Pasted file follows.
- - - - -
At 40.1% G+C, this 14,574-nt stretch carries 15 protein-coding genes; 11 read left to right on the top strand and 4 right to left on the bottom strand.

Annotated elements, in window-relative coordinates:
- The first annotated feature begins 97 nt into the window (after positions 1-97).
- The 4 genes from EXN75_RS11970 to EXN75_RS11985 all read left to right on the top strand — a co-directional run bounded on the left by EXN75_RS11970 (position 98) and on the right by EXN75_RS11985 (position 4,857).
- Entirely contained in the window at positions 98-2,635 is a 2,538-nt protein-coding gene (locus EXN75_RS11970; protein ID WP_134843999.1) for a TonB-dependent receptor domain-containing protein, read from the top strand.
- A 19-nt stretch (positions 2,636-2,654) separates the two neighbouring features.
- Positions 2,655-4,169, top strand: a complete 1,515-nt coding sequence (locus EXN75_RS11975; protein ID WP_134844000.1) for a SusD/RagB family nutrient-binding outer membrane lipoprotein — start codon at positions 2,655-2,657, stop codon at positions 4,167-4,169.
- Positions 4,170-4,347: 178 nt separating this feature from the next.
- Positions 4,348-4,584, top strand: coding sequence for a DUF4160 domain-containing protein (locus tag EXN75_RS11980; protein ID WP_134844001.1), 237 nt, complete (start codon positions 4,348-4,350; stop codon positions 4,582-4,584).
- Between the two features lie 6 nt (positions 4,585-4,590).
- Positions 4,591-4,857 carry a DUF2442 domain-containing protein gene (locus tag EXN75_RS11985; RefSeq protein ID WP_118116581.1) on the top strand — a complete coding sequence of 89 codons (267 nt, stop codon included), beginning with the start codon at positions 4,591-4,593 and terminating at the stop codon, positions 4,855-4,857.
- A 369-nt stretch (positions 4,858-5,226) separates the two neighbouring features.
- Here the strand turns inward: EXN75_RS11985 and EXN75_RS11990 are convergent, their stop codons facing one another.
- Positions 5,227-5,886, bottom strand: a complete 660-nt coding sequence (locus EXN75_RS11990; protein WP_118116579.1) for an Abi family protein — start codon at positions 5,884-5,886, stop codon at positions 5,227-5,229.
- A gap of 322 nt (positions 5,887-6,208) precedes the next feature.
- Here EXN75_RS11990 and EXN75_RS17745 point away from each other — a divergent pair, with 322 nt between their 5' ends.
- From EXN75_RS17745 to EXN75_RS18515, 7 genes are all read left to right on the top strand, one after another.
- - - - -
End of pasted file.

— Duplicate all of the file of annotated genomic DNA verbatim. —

At 40.1% G+C, this 14,574-nt stretch carries 15 protein-coding genes; 11 read left to right on the top strand and 4 right to left on the bottom strand.

Annotated elements, in window-relative coordinates:
- The first annotated feature begins 97 nt into the window (after positions 1-97).
- The 4 genes from EXN75_RS11970 to EXN75_RS11985 all read left to right on the top strand — a co-directional run bounded on the left by EXN75_RS11970 (position 98) and on the right by EXN75_RS11985 (position 4,857).
- Entirely contained in the window at positions 98-2,635 is a 2,538-nt protein-coding gene (locus EXN75_RS11970; protein ID WP_134843999.1) for a TonB-dependent receptor domain-containing protein, read from the top strand.
- A 19-nt stretch (positions 2,636-2,654) separates the two neighbouring features.
- Positions 2,655-4,169, top strand: a complete 1,515-nt coding sequence (locus EXN75_RS11975; protein ID WP_134844000.1) for a SusD/RagB family nutrient-binding outer membrane lipoprotein — start codon at positions 2,655-2,657, stop codon at positions 4,167-4,169.
- Positions 4,170-4,347: 178 nt separating this feature from the next.
- Positions 4,348-4,584, top strand: coding sequence for a DUF4160 domain-containing protein (locus tag EXN75_RS11980; protein ID WP_134844001.1), 237 nt, complete (start codon positions 4,348-4,350; stop codon positions 4,582-4,584).
- Between the two features lie 6 nt (positions 4,585-4,590).
- Positions 4,591-4,857 carry a DUF2442 domain-containing protein gene (locus tag EXN75_RS11985; RefSeq protein ID WP_118116581.1) on the top strand — a complete coding sequence of 89 codons (267 nt, stop codon included), beginning with the start codon at positions 4,591-4,593 and terminating at the stop codon, positions 4,855-4,857.
- A 369-nt stretch (positions 4,858-5,226) separates the two neighbouring features.
- Here the strand turns inward: EXN75_RS11985 and EXN75_RS11990 are convergent, their stop codons facing one another.
- Positions 5,227-5,886, bottom strand: a complete 660-nt coding sequence (locus EXN75_RS11990; protein WP_118116579.1) for an Abi family protein — start codon at positions 5,884-5,886, stop codon at positions 5,227-5,229.
- A gap of 322 nt (positions 5,887-6,208) precedes the next feature.
- Here EXN75_RS11990 and EXN75_RS17745 point away from each other — a divergent pair, with 322 nt between their 5' ends.
- From EXN75_RS17745 to EXN75_RS18515, 7 genes are all read left to right on the top strand, one after another.